Capitalism is the major obstacle to effective climate action. The students leading the global climate strike are an inspiration for the depth of their commitment and understanding of both the science and the politics of climate change, and they will shake up the world.
Workers’ Liberty proposes a broad strategic way for the climate action and labour movements to cross the gulf from capitalist waste of life, labour and nature to democratically planned, public ownership of production for need and maximum freedom, i.e. socialism.
Change the politics to socialism
The climate strike is justifiably demanding government action, at both national and international levels. We need also to tackle emissions directly, collectively, to build our own power to take direct action to change production, work, and the way that human needs are met. Currently capital, and its logic of profitability, holds human needs and the ecosystem hostage. The owners of the large corporations decide where to invest, what to produce, according to the logic of capitalism, which is constant growth in private wealth. Human labour is exploited, and ecosystems are plundered for this purpose.
Almost two-thirds of Australian exports are minerals and fuels. Cutting emissions will mean a complete reorganisation of imports and exports, the availability of goods and services, of work and society. We as producers and consumers, need to set the terms of work, production and consumption democratically, but instead they are imposed by a capitalist minority. We need democratic, cooperative organisation of society, to replace exploitative, competitive relations. To change social relations, those of us who will, do or did work for a living, must come together to take power away from employers, capital, and the institutions that shore up capital.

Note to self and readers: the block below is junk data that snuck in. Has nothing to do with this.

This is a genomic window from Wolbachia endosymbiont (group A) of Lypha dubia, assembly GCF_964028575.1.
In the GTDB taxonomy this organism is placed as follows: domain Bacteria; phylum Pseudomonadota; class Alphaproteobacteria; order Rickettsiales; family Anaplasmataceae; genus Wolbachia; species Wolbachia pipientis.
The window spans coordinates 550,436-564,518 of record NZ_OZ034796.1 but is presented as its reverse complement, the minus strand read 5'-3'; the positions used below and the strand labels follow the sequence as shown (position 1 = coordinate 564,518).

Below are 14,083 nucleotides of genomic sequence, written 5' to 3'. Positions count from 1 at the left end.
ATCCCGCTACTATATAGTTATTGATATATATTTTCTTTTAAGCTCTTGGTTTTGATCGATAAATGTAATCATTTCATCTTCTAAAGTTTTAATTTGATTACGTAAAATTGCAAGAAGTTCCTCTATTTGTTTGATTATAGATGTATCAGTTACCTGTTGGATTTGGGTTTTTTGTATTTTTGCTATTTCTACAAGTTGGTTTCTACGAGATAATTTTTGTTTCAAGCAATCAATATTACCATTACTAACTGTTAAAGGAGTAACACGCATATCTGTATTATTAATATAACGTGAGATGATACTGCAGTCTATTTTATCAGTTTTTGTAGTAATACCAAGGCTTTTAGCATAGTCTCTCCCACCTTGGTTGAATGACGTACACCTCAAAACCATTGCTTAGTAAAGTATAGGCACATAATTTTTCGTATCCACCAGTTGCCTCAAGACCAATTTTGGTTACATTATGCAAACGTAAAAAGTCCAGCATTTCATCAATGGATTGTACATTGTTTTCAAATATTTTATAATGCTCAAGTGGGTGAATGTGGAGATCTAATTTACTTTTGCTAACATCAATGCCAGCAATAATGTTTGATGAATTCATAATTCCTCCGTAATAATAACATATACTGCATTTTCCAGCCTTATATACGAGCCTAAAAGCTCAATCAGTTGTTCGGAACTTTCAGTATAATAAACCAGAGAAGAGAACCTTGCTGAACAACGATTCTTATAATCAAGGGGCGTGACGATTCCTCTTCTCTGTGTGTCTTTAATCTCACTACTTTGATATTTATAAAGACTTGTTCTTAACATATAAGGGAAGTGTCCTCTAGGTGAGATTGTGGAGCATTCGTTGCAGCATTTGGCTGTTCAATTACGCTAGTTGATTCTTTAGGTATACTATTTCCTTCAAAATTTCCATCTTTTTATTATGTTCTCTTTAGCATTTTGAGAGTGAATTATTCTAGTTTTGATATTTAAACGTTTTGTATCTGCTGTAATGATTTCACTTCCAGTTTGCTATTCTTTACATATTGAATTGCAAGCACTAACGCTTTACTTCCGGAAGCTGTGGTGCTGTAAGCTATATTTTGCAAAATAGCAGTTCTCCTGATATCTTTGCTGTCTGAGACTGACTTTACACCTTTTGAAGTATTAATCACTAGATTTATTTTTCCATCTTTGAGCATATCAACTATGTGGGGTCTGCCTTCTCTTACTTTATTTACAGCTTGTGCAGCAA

Our challenge is to cross that gulf between the system we need, of democratic control of production for the purpose of meeting needs on condition of sustainable use of nature, and on the other hand capitalism with power over livelihoods, states that work to ensure conditions for profitability, and a dominant collective belief that there is no alternative. The student energised movement for climate action is the foundation for a bridge over the gap between capitalism and ecosocialism, it provides the building blocks for effective direct action as a basis for an alternative power to capital, and its hold on the state.
A climate action manifesto
We need a manifesto of demands on all levels of government to promote, debate and act for in workplaces, local communities, and grassroots organisations.
Demands on government and political parties focus and build the will of the movement. We support the current core demands of the climate strike, 100% renewables by 2030, no new fossil fuel extraction, no Adani.
Public ownership of energy
Some sections of the movement add that renewable energy generation should be publicly owned. Public ownership of the entire electricity industry is vital. The National Energy Market serves to keep fossil-fueled electricity dominant. Even the few well-intentioned small private operators must make decisions based on profitability, which can be at the expense of the environment, or workers’ needs.
We also propose that waste operators should be publicly owned, so that the whole of energy provision and recycling can be planned for emissions reduction and environmental safety, without being constrained by profitability.